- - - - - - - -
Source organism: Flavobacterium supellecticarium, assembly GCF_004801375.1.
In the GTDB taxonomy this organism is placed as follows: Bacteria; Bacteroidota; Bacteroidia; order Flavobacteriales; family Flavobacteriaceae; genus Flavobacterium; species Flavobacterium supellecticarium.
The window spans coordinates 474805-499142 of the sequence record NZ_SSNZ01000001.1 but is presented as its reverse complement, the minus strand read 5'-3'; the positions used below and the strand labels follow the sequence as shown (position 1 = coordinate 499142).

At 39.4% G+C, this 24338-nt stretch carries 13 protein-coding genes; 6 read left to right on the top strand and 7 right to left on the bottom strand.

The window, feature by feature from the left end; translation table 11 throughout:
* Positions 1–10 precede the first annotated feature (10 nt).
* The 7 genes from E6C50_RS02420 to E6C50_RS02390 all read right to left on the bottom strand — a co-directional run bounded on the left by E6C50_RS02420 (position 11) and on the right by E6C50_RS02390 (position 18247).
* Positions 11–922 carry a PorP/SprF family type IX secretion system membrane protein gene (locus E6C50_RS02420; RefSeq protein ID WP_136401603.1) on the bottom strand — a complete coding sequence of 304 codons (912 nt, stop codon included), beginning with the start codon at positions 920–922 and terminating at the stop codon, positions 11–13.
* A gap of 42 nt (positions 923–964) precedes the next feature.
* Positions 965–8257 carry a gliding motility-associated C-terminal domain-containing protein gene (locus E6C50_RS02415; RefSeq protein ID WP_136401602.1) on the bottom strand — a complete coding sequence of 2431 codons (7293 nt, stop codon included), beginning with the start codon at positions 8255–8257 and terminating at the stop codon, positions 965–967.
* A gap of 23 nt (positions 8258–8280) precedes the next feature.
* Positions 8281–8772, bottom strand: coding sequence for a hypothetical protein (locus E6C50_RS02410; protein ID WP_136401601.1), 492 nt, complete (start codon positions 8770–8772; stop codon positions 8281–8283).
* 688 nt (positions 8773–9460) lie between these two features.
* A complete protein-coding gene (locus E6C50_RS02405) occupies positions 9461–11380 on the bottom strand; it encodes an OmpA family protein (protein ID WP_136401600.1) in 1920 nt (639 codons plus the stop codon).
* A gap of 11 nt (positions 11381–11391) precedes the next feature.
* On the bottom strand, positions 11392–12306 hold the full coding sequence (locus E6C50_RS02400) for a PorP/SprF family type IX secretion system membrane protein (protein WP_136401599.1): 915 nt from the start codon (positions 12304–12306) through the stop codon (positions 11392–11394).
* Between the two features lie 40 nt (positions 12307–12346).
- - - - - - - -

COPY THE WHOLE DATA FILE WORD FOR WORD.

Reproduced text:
Source organism: Flavobacterium supellecticarium, assembly GCF_004801375.1.
In the GTDB taxonomy this organism is placed as follows: Bacteria; Bacteroidota; Bacteroidia; order Flavobacteriales; family Flavobacteriaceae; genus Flavobacterium; species Flavobacterium supellecticarium.
The window spans coordinates 474805-499142 of the sequence record NZ_SSNZ01000001.1 but is presented as its reverse complement, the minus strand read 5'-3'; the positions used below and the strand labels follow the sequence as shown (position 1 = coordinate 499142).

At 39.4% G+C, this 24338-nt stretch carries 13 protein-coding genes; 6 read left to right on the top strand and 7 right to left on the bottom strand.

The window, feature by feature from the left end; translation table 11 throughout:
* Positions 1–10 precede the first annotated feature (10 nt).
* The 7 genes from E6C50_RS02420 to E6C50_RS02390 all read right to left on the bottom strand — a co-directional run bounded on the left by E6C50_RS02420 (position 11) and on the right by E6C50_RS02390 (position 18247).
* Positions 11–922 carry a PorP/SprF family type IX secretion system membrane protein gene (locus E6C50_RS02420; RefSeq protein ID WP_136401603.1) on the bottom strand — a complete coding sequence of 304 codons (912 nt, stop codon included), beginning with the start codon at positions 920–922 and terminating at the stop codon, positions 11–13.
* A gap of 42 nt (positions 923–964) precedes the next feature.
* Positions 965–8257 carry a gliding motility-associated C-terminal domain-containing protein gene (locus E6C50_RS02415; RefSeq protein ID WP_136401602.1) on the bottom strand — a complete coding sequence of 2431 codons (7293 nt, stop codon included), beginning with the start codon at positions 8255–8257 and terminating at the stop codon, positions 965–967.
* A gap of 23 nt (positions 8258–8280) precedes the next feature.
* Positions 8281–8772, bottom strand: coding sequence for a hypothetical protein (locus E6C50_RS02410; protein ID WP_136401601.1), 492 nt, complete (start codon positions 8770–8772; stop codon positions 8281–8283).
* 688 nt (positions 8773–9460) lie between these two features.
* A complete protein-coding gene (locus E6C50_RS02405) occupies positions 9461–11380 on the bottom strand; it encodes an OmpA family protein (protein ID WP_136401600.1) in 1920 nt (639 codons plus the stop codon).
* A gap of 11 nt (positions 11381–11391) precedes the next feature.
* On the bottom strand, positions 11392–12306 hold the full coding sequence (locus E6C50_RS02400) for a PorP/SprF family type IX secretion system membrane protein (protein WP_136401599.1): 915 nt from the start codon (positions 12304–12306) through the stop codon (positions 11392–11394).
* Between the two features lie 40 nt (positions 12307–12346).